Top Five Prince Songs You Didn’t Know Were About Homeland Security
5 'n Dime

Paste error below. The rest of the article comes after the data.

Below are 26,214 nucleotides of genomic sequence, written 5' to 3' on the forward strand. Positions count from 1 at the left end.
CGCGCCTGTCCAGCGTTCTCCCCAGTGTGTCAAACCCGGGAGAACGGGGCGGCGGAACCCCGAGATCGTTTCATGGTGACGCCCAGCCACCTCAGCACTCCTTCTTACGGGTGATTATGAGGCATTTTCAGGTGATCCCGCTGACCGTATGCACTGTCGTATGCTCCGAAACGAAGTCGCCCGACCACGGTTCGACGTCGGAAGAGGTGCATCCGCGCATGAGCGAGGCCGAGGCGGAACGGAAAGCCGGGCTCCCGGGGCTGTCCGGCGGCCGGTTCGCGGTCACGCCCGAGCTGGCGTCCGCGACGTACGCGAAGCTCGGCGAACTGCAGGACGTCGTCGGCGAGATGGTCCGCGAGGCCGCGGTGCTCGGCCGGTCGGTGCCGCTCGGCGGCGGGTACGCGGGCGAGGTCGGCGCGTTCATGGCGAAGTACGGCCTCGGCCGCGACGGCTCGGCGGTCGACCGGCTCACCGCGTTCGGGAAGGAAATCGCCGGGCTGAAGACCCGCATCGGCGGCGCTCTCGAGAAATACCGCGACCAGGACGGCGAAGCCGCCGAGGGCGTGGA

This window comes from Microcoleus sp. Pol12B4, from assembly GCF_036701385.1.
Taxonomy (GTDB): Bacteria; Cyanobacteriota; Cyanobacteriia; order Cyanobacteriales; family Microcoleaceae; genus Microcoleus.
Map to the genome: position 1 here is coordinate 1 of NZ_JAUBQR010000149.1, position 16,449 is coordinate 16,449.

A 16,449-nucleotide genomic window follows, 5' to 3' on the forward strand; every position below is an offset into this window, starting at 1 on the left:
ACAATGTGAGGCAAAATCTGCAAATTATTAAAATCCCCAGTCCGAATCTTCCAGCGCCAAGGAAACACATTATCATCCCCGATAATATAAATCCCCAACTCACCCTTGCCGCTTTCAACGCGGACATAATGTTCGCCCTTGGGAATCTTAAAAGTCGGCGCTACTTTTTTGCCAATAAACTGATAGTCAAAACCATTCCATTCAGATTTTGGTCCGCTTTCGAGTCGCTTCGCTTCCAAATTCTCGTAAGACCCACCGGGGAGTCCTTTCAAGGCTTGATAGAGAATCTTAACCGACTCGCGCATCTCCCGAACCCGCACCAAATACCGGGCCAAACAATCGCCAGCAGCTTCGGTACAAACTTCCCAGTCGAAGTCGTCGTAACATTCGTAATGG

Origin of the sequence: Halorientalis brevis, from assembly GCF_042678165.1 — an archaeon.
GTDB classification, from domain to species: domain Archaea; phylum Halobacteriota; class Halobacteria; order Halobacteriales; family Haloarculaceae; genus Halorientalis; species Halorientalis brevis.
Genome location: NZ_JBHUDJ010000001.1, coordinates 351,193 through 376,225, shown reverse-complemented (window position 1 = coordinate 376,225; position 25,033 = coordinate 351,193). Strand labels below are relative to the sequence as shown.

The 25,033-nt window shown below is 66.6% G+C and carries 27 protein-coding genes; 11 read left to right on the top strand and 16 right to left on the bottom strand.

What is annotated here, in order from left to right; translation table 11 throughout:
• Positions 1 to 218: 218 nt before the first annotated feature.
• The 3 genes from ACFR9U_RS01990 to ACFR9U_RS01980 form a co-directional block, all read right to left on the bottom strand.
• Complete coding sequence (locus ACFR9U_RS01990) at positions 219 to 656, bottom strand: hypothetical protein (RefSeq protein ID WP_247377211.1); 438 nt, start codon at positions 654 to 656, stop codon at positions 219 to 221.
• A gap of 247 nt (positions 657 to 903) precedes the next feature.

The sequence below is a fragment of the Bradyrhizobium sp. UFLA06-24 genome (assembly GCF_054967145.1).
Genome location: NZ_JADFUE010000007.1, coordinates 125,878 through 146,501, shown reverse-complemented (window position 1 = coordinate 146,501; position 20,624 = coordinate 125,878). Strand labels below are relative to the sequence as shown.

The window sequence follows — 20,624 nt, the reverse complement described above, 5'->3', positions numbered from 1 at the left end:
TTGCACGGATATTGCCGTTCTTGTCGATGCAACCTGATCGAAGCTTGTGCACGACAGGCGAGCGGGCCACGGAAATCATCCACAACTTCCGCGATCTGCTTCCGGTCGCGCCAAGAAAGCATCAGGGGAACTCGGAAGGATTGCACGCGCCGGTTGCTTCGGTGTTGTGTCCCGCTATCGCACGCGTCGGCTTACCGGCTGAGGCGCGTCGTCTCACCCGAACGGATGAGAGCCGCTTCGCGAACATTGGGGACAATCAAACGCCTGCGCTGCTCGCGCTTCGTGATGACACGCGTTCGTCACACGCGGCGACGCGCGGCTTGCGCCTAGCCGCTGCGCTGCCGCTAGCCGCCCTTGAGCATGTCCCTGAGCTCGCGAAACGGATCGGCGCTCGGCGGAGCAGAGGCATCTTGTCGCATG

Social issues are baked into the Homeland Security cake and Prince was a social activist that touched on so many issues related to security. He invited political commentator and philosopher Dr. Cornell West to be featured on his 2004 track titled, “Dear Mr. Man,” in which Prince called out systems of power in America and the disparaging affects they have on marginalized people. “Might not be in the back of the bus but it sure feel just the same / ain’t nothing fair about welfare / ain’t no assistance in AIDS / we ain’t that affirmative about your actions until the people get paid.” Marginalization, we know is one of the social dynamics related to radicalization. Prince mentions Dr. Martin Luther King in his 2009 song “Dreamer.” “I was born and raised on the same plantation / In the united states of the red, white and blue / I never knew that I was different / Till Dr. King was on the balcony / Lying in a bloody pool,” the lyrics read. Years before that song’s debut, Prince released a track in 1995 titled “We March,” which spoke about the need for organized protest against racism: “Now’s the time to find a rhyme/ that’s got a reason and frees the mind / From angry thoughts, the racist kind/ If we all wanna a change then come on get in line.” (help from the Huffington Post)

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